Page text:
The Minnesota Timberwolves have now lost six games in a row. I’ll say that again: The Minnesota Timberwolves have now lost six games in a row. For many fans, this six-game skid is cause for alarm. A quick trip down the Twitter timeline and it’s clear to see that Timberwolves faithful are in a state of disbelief over this inscrutable streak. Among the fanbase, there are factions looking for something or someone to foist blame onto. There are the DLo Truthers, the Towns trade-machiners, and the Bolmaro cultists, all with their own opinions about the direction of the team.
It’s understandable that fans feel disappointed after the Wolves got out of the gate with a 3-1 start. A big win over the Houston Rockets to start the season felt like the “supposed to” type of win that has so often eluded the Timberwolves. Paired with a win over Giannis Antetokounmpo and the Milwaukee Bucks, it looked like the Wolves had a chance to be legit this year. But the feeling has faded as the losses have piled up.
With each loss, the cries of panic intensify. Yet, we are only 10 games into the season. Some quick math tells me that there is still 88% of the season left to play. That’s a lot of season, so I’m not going to panic. I want to be realistic about the early season and find some reasons to stay hopeful for signs of improvement. For one, the Wolves are already on pace to eclipse their seven pre-All-Star-break wins from a season ago. But, most importantly, I think many of the early losses were reasonable, if not expected.
Remember, oddsmakers had Minnesota’s over/under set at 34.5 to start the season. I’m not saying that Vegas odds are particularly predictive of an NBA team’s capability. I am saying that the general perception of this Wolves team was that, more likely than not, it would be on the outside of the western conference playoff race once again. Frankly, that’s a fair judgment. The Timberwolves are brimming with young talent, but the roster is flawed and many of the young players have yet to prove themselves. All this to say that it’s okay that the Wolves are losing right now. It certainly doesn’t feel good, but there is no reason to press the panic button. I decided the best way to look back on the losses is to put them into categories.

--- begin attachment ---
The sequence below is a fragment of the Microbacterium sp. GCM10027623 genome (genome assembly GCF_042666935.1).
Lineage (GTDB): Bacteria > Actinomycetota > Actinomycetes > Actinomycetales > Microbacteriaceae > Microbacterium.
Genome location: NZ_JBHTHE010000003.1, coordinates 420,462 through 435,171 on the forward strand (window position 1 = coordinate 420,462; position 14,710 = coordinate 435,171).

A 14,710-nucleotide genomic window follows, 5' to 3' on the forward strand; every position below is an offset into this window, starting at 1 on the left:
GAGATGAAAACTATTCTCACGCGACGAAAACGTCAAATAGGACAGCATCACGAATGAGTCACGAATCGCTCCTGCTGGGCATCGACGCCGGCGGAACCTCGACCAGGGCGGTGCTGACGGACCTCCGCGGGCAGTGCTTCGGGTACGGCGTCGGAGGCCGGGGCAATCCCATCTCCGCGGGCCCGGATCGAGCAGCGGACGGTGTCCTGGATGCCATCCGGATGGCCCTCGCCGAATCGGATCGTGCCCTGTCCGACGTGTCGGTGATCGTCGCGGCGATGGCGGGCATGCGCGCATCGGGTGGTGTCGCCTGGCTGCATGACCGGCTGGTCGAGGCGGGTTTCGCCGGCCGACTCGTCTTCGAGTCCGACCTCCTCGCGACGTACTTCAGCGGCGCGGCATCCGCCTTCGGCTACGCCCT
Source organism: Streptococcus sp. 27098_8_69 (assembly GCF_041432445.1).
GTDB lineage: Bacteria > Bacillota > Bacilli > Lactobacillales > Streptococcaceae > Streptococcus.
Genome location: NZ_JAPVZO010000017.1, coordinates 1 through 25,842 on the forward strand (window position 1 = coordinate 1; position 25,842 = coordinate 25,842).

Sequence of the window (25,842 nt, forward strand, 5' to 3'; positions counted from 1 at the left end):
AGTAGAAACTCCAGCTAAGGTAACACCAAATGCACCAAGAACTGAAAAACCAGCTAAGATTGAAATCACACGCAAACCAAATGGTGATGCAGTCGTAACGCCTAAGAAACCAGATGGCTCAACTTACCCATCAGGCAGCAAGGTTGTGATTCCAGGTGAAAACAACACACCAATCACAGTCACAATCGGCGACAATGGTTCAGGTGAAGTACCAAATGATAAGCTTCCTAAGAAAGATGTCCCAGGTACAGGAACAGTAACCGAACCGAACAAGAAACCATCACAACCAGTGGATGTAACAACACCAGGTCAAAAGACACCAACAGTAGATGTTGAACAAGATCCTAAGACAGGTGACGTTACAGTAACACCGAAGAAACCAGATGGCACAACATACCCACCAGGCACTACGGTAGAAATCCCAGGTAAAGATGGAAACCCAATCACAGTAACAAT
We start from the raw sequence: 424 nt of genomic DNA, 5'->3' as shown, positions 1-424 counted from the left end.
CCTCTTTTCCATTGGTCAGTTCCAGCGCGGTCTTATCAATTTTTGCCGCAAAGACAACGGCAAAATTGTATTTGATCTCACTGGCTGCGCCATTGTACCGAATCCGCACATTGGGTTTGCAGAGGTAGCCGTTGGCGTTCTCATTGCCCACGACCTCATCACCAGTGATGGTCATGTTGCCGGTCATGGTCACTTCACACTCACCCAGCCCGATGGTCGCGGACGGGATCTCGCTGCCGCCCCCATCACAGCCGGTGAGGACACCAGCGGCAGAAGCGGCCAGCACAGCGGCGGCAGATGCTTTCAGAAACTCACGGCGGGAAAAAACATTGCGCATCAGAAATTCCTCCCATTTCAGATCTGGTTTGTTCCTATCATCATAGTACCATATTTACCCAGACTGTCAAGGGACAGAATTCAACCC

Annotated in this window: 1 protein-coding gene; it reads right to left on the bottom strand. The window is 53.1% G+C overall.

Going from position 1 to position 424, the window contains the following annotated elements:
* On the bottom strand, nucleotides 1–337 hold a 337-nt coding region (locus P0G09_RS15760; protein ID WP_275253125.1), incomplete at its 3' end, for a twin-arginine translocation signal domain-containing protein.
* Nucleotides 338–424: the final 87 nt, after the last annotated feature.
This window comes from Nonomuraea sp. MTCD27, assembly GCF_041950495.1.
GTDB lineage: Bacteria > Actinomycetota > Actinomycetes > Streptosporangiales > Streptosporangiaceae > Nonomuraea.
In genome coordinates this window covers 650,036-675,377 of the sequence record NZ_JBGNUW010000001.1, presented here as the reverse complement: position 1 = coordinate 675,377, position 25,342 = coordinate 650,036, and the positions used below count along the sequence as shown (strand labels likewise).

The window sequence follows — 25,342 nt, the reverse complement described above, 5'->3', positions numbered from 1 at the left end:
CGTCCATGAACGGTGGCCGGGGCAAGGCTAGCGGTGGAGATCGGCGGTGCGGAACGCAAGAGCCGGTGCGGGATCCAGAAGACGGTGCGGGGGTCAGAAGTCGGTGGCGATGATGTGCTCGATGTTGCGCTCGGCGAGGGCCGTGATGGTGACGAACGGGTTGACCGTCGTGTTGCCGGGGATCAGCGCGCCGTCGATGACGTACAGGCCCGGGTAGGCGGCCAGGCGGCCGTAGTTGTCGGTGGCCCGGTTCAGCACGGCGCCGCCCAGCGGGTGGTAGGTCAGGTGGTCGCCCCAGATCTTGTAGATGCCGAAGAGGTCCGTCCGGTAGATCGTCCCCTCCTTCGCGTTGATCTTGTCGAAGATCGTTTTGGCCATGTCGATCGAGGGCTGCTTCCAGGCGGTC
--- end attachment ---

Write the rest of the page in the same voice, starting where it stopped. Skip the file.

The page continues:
Um…Bad: Orlando Magic and Memphis Grizzlies
Both of these games featured astonishing late-game collapses. Against the Orlando Magic, we watched Franz Wagner have the best game of his young career, and I would bet money it will be his best game all year. The Magic rookie caught fire and finished the game with 28 points.
The game against Memphis featured a collapse of Grizzly proportions. Minnesota was up 14 points with seven minutes left in the game and let it slip away. Karl-Anthony Towns’ freak 3-point shot to tie the game at the end of regulation wasn’t enough to hold back the surging Grizz. They went on to beat the Wolves 125-118.
Both of these losses felt less like I was watching the new, exciting 2021-22 Wolves team and more like its 2020-21 predecessors.
Expected and Okay: Golden State Warriors and Los Angeles Clippers
I was low on the Golden State Warriors to start the year, but they are good. Steph Curry is the early MVP favorite, and I don’t think it’s particularly close. The 10-1 Warriors are on pace to beat their all-time best 73-9 record. Obviously, this version of Golden State isn’t that good, but they play with great pace, energy, and movement. The team is incredibly connected on the defensive end, and they have become exceptionally deep with the additions of Nemanja Bjelica, Otto Porter, and Andre Iguodala.
The Wolves had a 2-4 record when they faced the Clippers for the first time. There were serious questions about whether the team could get it done without Kawhi. Since their win over the Oklahoma City Thunder on Nov. 1, the Clippers have won six games in a row. They are now 7-4 and look to be back on track to be a playoff team in the Western Conference.
The Wolves are play-in hopefuls, so picking up some games against the best competition in the West is important. But losing to hot teams isn’t the end of the world. Losing to teams who are better than they are isn’t that bad either, especially when it’s a loss that shows some encouraging signs.
Oddly Encouraging: Denver Nuggets
A 93-91 loss to the Denver Nuggets was the beginning of this losing streak. The game that will go down in infamy as “The Buzzer Game.” Had the Denver Nuggets’ shot clock not gone off as Anthony Edwards was racing down the court, this game would’ve gone into overtime. He had a runway to a wide-open dunk. Instead, the buzzer disrupted Ant’s flow and he inexplicably passed the ball to D’Angelo Russell. DLo passed to a streaking Malik Beasley, who was blocked by Will Barton. Edwards got the rebound and short-armed a layup as the clock expired. It hurt.
But the Wolves played the Nuggets and defending league MVP Nikola Jokic well. The Nuggets were held to 40% shooting from the floor and Michael Porter Jr., Denver’s second offensive option, was neutralized. The defense in that game was spectacular. In fact, the spark to the nearly game-winning fast break possession was KAT’s clutch strip. Jokic drove through the lane, and Towns ripped the ball away from him. It was great to see KAT step up at that moment against Jokic, two whom he is so often compared.
3-7 might not look so good on paper, but had a few more things broken right for the Wolves this team could be 5-4 and on a much more positive trajectory. For those who were expecting great things from the Wolves this season, it’s time to recalibrate your expectations. The Wolves will have an uphill battle to make the play-in game, but it’s a battle they can win. As I said, there is so much talent on this team, it’s just a matter of making it all work together.